I can imagine that! But I also think that it is learnable to do a decent job, with a lot of patience, persistence and the right tools ofcourse. I still have the old Annie which is in desperate need of new binding, and which I am determined to do myself. It was that guitar that got me really started into fixing up my guitars which then led me to finally do a complete build. When I'm confident enough I'll start planning the steps to fix the Annie, but first I'll need some more experience.

167

I’m just catching up on this again but the work and body look great!!!

168

Thanks!

The binding is pretty much done, and I sanded the body again. It cleaned up really nice!

Almost time for the finishing process!

169

Loving the progress.

172

Thank you! I'm kind of surprising myself during this build and getting excited about how far I have gotten this project up to now!

Getting close to putting the finish onto the body so I did some more testing of the stains I intended to use.

BUT...

I did NOT like my test strips, they were a little bigger then last time so I can get a feel of how it would turn out on a larger surface. The color I was getting is somewhat close to what I would find acceptable, and with some more mixing I know I can get the color right. But the stain just would not hold deeper in the grain and that is something I can't live with. I did some testing with colored porefiller but that also did not give the desired effect. I also tried another color to make sure that it wasn't the green stain that didn't hold but the red one turned out the same. This is pretty annoying because this was the only thing that I knew I wanted when I started this project, a translucent green...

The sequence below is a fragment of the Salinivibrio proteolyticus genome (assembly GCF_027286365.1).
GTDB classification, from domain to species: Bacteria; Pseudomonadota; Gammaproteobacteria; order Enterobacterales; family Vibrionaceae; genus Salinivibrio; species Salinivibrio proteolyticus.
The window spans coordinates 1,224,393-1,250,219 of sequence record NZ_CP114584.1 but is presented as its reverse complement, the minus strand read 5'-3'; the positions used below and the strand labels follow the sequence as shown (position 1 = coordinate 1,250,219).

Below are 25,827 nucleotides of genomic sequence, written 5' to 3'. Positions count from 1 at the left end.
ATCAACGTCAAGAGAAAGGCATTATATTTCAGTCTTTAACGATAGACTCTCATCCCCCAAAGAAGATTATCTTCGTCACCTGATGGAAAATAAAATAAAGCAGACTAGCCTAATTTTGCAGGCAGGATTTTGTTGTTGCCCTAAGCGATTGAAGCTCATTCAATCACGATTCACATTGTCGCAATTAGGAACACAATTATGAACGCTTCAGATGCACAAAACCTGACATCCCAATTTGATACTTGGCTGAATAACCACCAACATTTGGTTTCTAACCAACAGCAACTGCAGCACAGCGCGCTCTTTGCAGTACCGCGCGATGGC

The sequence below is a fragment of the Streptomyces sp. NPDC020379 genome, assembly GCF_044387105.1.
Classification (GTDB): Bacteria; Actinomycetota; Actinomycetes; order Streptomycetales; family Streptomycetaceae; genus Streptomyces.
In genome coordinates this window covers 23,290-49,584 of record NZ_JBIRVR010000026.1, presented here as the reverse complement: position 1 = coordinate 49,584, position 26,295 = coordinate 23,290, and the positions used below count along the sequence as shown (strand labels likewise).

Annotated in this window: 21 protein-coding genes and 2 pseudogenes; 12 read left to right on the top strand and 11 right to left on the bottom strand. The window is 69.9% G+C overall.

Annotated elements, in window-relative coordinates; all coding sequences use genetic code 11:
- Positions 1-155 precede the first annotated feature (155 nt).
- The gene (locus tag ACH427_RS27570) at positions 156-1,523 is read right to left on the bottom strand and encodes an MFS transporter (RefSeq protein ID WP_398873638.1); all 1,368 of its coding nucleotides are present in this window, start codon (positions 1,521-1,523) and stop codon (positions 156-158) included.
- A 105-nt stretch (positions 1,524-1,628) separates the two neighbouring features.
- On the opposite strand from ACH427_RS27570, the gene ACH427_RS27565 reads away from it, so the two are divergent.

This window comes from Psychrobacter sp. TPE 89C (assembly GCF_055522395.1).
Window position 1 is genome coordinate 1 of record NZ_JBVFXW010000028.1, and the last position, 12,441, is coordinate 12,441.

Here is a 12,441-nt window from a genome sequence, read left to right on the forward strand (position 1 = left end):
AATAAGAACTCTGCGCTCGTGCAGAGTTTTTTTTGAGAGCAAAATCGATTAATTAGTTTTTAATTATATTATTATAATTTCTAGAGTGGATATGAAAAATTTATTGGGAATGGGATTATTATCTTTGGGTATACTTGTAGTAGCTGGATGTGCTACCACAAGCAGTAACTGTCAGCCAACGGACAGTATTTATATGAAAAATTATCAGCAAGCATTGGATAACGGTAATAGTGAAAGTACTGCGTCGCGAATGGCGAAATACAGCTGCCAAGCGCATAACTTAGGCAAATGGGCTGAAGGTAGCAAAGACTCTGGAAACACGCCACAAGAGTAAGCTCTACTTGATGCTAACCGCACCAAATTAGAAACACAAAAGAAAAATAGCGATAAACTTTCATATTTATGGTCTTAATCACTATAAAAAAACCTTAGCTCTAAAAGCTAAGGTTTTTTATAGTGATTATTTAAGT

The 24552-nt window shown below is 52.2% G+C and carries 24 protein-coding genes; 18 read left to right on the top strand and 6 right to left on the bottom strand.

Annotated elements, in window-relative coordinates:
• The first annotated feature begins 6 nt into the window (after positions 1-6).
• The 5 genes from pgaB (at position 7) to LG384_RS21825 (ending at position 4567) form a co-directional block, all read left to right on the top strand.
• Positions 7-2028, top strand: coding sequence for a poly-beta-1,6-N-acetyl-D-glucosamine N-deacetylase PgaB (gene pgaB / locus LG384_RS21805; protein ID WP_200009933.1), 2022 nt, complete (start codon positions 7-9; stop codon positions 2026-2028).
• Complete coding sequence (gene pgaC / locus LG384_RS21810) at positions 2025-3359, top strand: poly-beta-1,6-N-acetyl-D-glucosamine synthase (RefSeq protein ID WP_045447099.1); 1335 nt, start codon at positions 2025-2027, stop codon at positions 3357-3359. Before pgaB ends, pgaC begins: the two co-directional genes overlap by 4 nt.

Here you can see little bits of bare wood coming through.

And the pinkish red.

So... CHANGE OF PLANS! Now I'm looking at rattlecan lacquers to see what's available. I'll keep the stains and will test them some more for future projects, I think they will work better on wood with a tighter grain then on my ash body. To be continued!

173

Can't you stain, and if you don't like then cover it with paint?

174

Can't you stain, and if you don't like then cover it with paint?

– NJBob

I could do that but there wouldn't be much difference with the test piece I did. It's an off cut from the body so it's the same wood with the same treatment. If I can't get a testpiece to my satisfaction then it's not worth the time and material. I bet the stain would work great on a figured maple top! In the meantime I'm looking for a cool color in nitro for this project.

175

I think I know what color it's going to be! Green top, and translucent brown back and sides. And hopefully I can get the binding a little less white, slightly yellowish off-white but that's something I need to test.

For now I've started the pore filling process. First layer:

And sanding it off...

And filling up the low spots.

And sanding it flat again...

There's a lot of sanding to do in such a project, a LOT!

There's still a few low spots I need to fill again and (ofcourse) I sanded a couple of spots a wee little too much so that's gonna need a little touch up, and then some more careful sanding until it's absolutely flat and level.